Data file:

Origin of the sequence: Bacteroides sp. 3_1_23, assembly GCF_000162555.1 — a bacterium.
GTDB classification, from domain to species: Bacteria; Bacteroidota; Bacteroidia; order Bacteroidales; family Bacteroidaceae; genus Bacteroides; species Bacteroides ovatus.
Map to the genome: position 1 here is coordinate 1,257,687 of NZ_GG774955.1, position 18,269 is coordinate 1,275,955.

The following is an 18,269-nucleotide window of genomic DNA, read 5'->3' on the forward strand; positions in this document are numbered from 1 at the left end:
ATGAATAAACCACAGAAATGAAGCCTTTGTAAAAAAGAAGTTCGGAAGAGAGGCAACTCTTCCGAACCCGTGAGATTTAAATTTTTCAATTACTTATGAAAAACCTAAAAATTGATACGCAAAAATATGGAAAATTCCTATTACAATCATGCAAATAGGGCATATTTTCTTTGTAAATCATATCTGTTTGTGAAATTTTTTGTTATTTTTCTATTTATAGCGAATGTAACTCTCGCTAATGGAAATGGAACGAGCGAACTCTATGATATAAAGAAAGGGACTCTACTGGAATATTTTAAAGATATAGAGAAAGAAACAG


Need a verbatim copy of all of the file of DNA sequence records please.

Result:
Origin of the sequence: Bacteroides sp. 3_1_23, assembly GCF_000162555.1 — a bacterium.
GTDB classification, from domain to species: Bacteria; Bacteroidota; Bacteroidia; order Bacteroidales; family Bacteroidaceae; genus Bacteroides; species Bacteroides ovatus.
Map to the genome: position 1 here is coordinate 1,257,687 of NZ_GG774955.1, position 18,269 is coordinate 1,275,955.

The following is an 18,269-nucleotide window of genomic DNA, read 5'->3' on the forward strand; positions in this document are numbered from 1 at the left end:
ATGAATAAACCACAGAAATGAAGCCTTTGTAAAAAAGAAGTTCGGAAGAGAGGCAACTCTTCCGAACCCGTGAGATTTAAATTTTTCAATTACTTATGAAAAACCTAAAAATTGATACGCAAAAATATGGAAAATTCCTATTACAATCATGCAAATAGGGCATATTTTCTTTGTAAATCATATCTGTTTGTGAAATTTTTTGTTATTTTTCTATTTATAGCGAATGTAACTCTCGCTAATGGAAATGGAACGAGCGAACTCTATGATATAAAGAAAGGGACTCTACTGGAATATTTTAAAGATATAGAGAAAGAAACAG